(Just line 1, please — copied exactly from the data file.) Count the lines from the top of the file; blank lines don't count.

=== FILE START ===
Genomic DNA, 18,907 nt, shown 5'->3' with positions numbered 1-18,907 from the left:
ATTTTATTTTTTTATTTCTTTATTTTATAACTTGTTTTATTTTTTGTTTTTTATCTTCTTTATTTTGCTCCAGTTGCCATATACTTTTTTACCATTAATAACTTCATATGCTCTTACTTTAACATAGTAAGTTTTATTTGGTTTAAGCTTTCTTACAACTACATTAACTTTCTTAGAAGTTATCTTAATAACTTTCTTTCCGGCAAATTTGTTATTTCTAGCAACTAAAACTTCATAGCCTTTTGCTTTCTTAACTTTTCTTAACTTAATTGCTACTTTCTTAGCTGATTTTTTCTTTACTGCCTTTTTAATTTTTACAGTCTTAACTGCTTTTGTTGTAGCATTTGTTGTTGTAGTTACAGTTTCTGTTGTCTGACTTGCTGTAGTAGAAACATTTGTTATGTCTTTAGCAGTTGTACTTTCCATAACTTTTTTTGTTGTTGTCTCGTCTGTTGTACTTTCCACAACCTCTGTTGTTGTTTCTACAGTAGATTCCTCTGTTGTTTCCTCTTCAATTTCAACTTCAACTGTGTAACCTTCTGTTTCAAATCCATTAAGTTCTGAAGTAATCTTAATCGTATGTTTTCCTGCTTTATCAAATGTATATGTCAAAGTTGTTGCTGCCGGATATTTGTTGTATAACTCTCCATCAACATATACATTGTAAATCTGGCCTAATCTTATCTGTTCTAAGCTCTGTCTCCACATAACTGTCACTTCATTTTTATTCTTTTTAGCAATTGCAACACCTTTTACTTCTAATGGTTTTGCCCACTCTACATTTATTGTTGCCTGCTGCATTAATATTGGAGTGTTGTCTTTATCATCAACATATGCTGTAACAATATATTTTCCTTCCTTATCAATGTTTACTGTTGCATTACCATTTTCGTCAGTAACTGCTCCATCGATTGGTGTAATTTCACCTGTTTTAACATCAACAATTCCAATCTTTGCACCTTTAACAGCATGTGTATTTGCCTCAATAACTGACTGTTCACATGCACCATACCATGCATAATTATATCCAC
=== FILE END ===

Genomic DNA, 18,907 nt, shown 5'->3' with positions numbered 1-18,907 from the left: